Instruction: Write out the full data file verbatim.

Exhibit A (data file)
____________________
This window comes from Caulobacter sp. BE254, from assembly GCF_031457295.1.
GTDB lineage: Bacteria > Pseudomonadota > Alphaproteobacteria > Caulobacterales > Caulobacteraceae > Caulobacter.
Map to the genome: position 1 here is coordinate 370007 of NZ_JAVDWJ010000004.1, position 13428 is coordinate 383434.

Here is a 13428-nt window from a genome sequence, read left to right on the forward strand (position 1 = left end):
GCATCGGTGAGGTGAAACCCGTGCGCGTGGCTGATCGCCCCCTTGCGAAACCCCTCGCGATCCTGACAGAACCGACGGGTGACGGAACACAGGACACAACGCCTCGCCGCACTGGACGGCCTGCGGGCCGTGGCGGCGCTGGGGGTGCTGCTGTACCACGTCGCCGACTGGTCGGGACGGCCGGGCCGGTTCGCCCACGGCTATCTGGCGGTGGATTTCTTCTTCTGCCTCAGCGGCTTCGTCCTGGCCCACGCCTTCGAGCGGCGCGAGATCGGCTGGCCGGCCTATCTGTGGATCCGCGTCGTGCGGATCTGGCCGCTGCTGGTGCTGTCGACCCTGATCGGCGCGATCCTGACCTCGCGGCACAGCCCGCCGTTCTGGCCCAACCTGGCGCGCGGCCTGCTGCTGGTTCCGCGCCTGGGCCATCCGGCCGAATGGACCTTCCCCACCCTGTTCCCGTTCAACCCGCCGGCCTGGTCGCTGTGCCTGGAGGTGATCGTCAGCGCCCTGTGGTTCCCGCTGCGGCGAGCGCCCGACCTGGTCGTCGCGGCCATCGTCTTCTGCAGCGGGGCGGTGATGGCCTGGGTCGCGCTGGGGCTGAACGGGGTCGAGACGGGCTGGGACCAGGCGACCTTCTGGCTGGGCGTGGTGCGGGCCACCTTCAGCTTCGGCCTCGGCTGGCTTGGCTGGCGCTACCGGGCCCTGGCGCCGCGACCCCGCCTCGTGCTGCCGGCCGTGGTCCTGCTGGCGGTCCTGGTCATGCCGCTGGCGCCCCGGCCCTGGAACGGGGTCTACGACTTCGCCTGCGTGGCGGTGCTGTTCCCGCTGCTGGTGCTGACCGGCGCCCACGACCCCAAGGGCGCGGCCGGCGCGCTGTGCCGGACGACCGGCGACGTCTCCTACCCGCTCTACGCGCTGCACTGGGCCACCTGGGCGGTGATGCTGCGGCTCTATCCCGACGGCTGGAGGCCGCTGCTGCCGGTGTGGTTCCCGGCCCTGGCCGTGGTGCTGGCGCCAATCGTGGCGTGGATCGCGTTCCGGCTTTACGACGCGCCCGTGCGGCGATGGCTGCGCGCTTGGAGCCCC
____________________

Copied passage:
This window comes from Caulobacter sp. BE254, from assembly GCF_031457295.1.
GTDB lineage: Bacteria > Pseudomonadota > Alphaproteobacteria > Caulobacterales > Caulobacteraceae > Caulobacter.
Map to the genome: position 1 here is coordinate 370007 of NZ_JAVDWJ010000004.1, position 13428 is coordinate 383434.

Here is a 13428-nt window from a genome sequence, read left to right on the forward strand (position 1 = left end):
GCATCGGTGAGGTGAAACCCGTGCGCGTGGCTGATCGCCCCCTTGCGAAACCCCTCGCGATCCTGACAGAACCGACGGGTGACGGAACACAGGACACAACGCCTCGCCGCACTGGACGGCCTGCGGGCCGTGGCGGCGCTGGGGGTGCTGCTGTACCACGTCGCCGACTGGTCGGGACGGCCGGGCCGGTTCGCCCACGGCTATCTGGCGGTGGATTTCTTCTTCTGCCTCAGCGGCTTCGTCCTGGCCCACGCCTTCGAGCGGCGCGAGATCGGCTGGCCGGCCTATCTGTGGATCCGCGTCGTGCGGATCTGGCCGCTGCTGGTGCTGTCGACCCTGATCGGCGCGATCCTGACCTCGCGGCACAGCCCGCCGTTCTGGCCCAACCTGGCGCGCGGCCTGCTGCTGGTTCCGCGCCTGGGCCATCCGGCCGAATGGACCTTCCCCACCCTGTTCCCGTTCAACCCGCCGGCCTGGTCGCTGTGCCTGGAGGTGATCGTCAGCGCCCTGTGGTTCCCGCTGCGGCGAGCGCCCGACCTGGTCGTCGCGGCCATCGTCTTCTGCAGCGGGGCGGTGATGGCCTGGGTCGCGCTGGGGCTGAACGGGGTCGAGACGGGCTGGGACCAGGCGACCTTCTGGCTGGGCGTGGTGCGGGCCACCTTCAGCTTCGGCCTCGGCTGGCTTGGCTGGCGCTACCGGGCCCTGGCGCCGCGACCCCGCCTCGTGCTGCCGGCCGTGGTCCTGCTGGCGGTCCTGGTCATGCCGCTGGCGCCCCGGCCCTGGAACGGGGTCTACGACTTCGCCTGCGTGGCGGTGCTGTTCCCGCTGCTGGTGCTGACCGGCGCCCACGACCCCAAGGGCGCGGCCGGCGCGCTGTGCCGGACGACCGGCGACGTCTCCTACCCGCTCTACGCGCTGCACTGGGCCACCTGGGCGGTGATGCTGCGGCTCTATCCCGACGGCTGGAGGCCGCTGCTGCCGGTGTGGTTCCCGGCCCTGGCCGTGGTGCTGGCGCCAATCGTGGCGTGGATCGCGTTCCGGCTTTACGACGCGCCCGTGCGGCGATGGCTGCGCGCTTGGAGCCCC